Under section 213(a) of the Small Business Regulatory Enforcement Fairness Act of 1996 (Pub. L. 104-121), we want to assist small entities in understanding this proposed rule so that they can better evaluate its effects on them and participate in the rulemaking. If the rule would affect your small business, organization, or governmental jurisdiction and you have questions concerning its provisions or options for compliance, please call Joanne Petrie at (202) 366-9315.

Collection of Information

This proposed rule would call for no new collection of information under the Paperwork Reduction Act of 1995 (44 U.S.C. 3501-3520).

Federalism

We have analyzed this proposed rule under E.O. 12612 and have determined that this rule does not have sufficient federalism implications to warrant the preparation of a Federalism Assessment.

Unfunded Mandates

The Unfunded Mandates Reform Act of 1995 (2 U.S.C. 1531-1538) and E.O. 12875, Enhancing the Intergovernmental Partnership, (58 FR 58093, October 28, 1993) govern the issuance of Federal regulations that require unfunded mandates. An unfunded mandate is a regulation that requires a State, local, or tribal government or the private sector to incur direct costs without the Federal Government's having first provided the funds to pay those costs. This proposed rule would not impose an unfunded mandate.

Taking of Private Property

This proposed rule would not effect a taking of private property or otherwise have taking implications under E.O. 12630, Governmental Actions and Interference with Constitutionally Protected Property Rights.

Civil Justice Reform

This proposed rule meets applicable standards in sections 3(a) and 3(b)(2) of E.O. 12988, Civil Justice Reform, to minimize litigation, eliminate ambiguity, and reduce burden.

Protection of Children

We have analyzed this proposed rule under E.O. 13045, Protection of Children from Environmental Health Risks and Safety Risks. This rule is not an economically significant rule and does not concern an environmental risk to health or risk to safety that may disproportionately affect children.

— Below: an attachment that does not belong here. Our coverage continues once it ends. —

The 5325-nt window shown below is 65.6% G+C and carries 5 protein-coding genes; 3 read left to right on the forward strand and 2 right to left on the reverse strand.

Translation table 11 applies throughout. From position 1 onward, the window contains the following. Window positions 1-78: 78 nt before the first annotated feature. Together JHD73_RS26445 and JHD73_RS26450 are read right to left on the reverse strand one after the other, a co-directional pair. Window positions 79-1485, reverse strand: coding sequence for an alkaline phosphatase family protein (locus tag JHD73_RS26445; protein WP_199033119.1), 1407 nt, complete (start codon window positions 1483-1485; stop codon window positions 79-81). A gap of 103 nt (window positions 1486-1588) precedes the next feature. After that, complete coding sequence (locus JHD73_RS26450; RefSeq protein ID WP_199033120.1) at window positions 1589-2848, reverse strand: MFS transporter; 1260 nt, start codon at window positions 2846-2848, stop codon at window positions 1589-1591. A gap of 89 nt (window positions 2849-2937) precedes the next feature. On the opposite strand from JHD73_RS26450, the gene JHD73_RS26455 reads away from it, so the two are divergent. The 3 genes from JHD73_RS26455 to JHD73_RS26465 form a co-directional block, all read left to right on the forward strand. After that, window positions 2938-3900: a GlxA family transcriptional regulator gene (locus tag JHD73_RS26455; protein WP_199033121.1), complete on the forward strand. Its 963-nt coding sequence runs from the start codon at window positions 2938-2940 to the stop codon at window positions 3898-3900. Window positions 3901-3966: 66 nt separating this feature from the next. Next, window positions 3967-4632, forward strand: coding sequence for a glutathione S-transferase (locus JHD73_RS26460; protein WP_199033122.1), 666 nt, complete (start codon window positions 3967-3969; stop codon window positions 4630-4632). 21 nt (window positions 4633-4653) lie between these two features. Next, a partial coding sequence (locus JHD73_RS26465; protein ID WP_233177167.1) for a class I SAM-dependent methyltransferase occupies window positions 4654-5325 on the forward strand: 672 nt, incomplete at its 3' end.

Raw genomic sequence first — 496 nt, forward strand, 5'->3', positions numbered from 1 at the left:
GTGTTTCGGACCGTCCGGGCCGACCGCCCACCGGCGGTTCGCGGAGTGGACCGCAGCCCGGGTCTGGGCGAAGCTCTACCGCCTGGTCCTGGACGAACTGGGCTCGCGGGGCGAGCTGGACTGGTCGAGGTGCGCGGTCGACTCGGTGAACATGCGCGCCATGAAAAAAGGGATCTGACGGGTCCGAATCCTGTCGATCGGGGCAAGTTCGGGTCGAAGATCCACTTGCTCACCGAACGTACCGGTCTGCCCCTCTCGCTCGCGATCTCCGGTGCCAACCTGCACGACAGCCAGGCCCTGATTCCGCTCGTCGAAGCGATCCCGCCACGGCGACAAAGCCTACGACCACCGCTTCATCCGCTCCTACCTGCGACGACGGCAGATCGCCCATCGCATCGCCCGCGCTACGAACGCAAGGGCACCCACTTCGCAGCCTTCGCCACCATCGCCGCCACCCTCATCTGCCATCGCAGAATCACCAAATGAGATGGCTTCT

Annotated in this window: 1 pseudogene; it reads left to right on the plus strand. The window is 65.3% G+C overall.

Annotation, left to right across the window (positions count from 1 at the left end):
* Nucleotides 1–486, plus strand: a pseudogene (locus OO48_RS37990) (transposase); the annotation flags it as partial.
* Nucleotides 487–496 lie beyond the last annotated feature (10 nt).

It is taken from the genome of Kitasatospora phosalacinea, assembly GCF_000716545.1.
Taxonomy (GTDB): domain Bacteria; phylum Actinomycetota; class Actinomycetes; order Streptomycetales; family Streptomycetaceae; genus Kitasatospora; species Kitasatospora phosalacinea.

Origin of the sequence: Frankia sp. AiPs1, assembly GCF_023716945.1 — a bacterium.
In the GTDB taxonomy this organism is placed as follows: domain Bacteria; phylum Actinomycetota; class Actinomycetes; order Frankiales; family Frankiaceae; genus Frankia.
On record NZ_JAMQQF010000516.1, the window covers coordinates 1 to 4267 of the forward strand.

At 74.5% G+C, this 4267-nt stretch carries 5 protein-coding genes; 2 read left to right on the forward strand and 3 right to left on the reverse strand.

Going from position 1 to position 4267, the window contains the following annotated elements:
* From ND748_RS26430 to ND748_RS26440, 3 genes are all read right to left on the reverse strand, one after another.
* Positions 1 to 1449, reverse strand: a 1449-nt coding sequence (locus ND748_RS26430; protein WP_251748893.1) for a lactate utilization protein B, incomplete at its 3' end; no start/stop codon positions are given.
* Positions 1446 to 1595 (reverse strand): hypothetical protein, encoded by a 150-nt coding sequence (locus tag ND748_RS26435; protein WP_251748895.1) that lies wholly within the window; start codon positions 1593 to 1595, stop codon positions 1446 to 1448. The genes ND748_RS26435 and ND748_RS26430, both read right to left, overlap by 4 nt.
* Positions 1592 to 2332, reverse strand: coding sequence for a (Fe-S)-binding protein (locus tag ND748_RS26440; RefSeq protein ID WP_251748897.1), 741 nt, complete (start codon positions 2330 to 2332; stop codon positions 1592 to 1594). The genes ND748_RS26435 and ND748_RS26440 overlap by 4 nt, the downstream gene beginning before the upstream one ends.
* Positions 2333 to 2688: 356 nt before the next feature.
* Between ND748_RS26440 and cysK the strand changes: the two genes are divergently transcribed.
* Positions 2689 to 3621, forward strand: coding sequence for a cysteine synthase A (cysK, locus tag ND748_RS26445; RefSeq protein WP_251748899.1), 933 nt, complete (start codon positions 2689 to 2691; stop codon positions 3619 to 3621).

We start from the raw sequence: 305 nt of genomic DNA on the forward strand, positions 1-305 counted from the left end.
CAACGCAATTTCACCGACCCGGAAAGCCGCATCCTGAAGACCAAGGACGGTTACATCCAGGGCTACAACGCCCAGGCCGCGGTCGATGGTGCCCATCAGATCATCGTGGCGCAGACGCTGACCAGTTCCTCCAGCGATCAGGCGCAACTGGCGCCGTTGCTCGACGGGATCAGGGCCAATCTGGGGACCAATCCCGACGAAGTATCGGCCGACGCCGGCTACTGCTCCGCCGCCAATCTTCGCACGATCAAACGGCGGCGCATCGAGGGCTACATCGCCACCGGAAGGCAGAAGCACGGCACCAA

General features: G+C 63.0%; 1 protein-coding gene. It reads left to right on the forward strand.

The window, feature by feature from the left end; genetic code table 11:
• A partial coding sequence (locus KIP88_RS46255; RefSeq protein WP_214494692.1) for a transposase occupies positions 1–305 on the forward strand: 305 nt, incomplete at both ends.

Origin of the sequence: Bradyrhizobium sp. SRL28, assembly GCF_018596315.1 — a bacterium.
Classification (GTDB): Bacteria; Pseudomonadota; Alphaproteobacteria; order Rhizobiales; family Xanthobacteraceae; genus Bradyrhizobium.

Environment

This rulemaking is not a major Federal action significantly affecting the quality of the human environment under the National Environmental Policy Act and, therefore, an environmental impact statement is not required. Start Printed Page 47535

Consultation and Coordination with Indian Tribal Governments

E.O. 13175 provides that government agencies consult with tribes on issues that impact the Indian community. The Department has consulted with the Rosebud Sioux Tribal Council and will continue to do so as this rulemaking progresses.

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List of Subjects in 49 CFR Part 71

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For the reasons discussed above, the Office of the Secretary proposes to amend Title 49 CFR Part 71 to read as follows:

1. The authority citation for Part 71 would continue to read:

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Authority: Secs. 1-4, 40 Stat. 450, as amended; sec. 1, 41 Stat. 1446, as amended; secs. 2-7, 80 Stat. 107, as amended; 100 Stat. 764; Act of Mar. 19, 1918, as amended by the Uniform Time Act of 1966 and Pub. L. 97-449, 15 U.S.C. 260-267; Pub. L. 99-359; Pub. L. 106-564. 15 U.S.C. 263, 114 Stat. 281149 CFR 159(a), unless otherwise noted.

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2. Paragraph (b) of § 71.7, Boundary line between central and mountain zones, would be revised to read as follows:

Boundary line between central and mountain zones.

(a) * * *

(b) South Dakota. From the junction of the North Dakota-South Dakota boundary with the Missouri River southerly along the main channel of that river to the northeast corner of Jones County; thence west along the northern boundary of Jones County; thence south along the western boundaries of Jones, Mellette and Todd Counties to the South Dakota-Nebraska boundary.

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Issued in Washington, DC on August 5, 2003.

Rosalind A. Knapp,

Deputy General Counsel.

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[FR Doc. 03-20418 Filed 8-8-03; 8:45 am]

BILLING CODE 4910-62-P